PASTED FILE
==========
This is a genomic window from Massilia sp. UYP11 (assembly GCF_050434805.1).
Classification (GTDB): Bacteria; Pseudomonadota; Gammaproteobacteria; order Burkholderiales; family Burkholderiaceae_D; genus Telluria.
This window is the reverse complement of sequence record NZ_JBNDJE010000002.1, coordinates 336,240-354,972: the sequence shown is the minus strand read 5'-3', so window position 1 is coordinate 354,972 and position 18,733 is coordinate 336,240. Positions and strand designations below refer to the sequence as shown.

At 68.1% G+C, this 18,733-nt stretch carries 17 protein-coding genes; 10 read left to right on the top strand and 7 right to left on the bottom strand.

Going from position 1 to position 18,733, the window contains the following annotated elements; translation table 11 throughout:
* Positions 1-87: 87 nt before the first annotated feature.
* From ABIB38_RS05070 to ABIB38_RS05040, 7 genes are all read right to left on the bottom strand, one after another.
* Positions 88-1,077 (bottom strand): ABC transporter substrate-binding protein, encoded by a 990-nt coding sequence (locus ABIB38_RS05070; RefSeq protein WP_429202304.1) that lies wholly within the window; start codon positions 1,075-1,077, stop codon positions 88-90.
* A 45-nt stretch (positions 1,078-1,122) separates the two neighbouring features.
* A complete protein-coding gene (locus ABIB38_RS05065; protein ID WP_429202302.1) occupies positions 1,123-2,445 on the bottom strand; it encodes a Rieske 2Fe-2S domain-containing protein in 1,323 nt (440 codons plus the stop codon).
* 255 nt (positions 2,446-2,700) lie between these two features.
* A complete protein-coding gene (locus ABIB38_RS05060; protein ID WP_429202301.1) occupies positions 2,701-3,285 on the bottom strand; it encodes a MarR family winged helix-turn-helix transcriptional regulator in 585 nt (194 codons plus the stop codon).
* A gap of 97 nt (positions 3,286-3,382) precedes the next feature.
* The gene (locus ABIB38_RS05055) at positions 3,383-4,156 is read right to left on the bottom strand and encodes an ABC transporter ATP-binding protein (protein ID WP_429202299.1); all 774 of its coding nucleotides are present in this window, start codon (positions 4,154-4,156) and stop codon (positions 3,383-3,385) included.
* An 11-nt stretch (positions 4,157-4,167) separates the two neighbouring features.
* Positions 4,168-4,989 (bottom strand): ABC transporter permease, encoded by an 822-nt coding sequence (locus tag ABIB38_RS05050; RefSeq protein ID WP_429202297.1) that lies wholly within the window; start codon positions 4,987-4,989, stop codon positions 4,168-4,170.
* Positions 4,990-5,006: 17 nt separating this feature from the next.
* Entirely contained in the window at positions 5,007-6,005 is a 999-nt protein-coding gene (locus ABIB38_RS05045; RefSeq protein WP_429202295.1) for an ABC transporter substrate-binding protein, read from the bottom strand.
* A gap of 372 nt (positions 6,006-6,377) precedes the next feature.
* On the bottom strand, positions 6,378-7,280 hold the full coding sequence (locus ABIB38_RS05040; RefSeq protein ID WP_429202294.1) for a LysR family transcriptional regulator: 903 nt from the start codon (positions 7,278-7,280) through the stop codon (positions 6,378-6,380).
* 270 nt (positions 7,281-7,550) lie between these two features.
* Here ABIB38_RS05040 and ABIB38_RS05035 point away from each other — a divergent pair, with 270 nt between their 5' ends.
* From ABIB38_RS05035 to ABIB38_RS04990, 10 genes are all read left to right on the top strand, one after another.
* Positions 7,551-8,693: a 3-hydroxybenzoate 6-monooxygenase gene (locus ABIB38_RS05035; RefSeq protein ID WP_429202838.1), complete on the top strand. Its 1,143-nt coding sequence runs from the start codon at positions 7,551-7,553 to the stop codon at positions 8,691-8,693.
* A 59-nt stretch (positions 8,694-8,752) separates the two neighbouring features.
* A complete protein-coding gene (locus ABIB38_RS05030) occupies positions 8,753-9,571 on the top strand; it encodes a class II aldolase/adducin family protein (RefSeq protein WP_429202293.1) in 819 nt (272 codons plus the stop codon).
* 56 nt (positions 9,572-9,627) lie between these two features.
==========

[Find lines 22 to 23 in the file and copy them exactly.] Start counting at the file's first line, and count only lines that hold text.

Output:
* Here ABIB38_RS05040 and ABIB38_RS05035 point away from each other — a divergent pair, with 270 nt between their 5' ends.
* From ABIB38_RS05035 to ABIB38_RS04990, 10 genes are all read left to right on the top strand, one after another.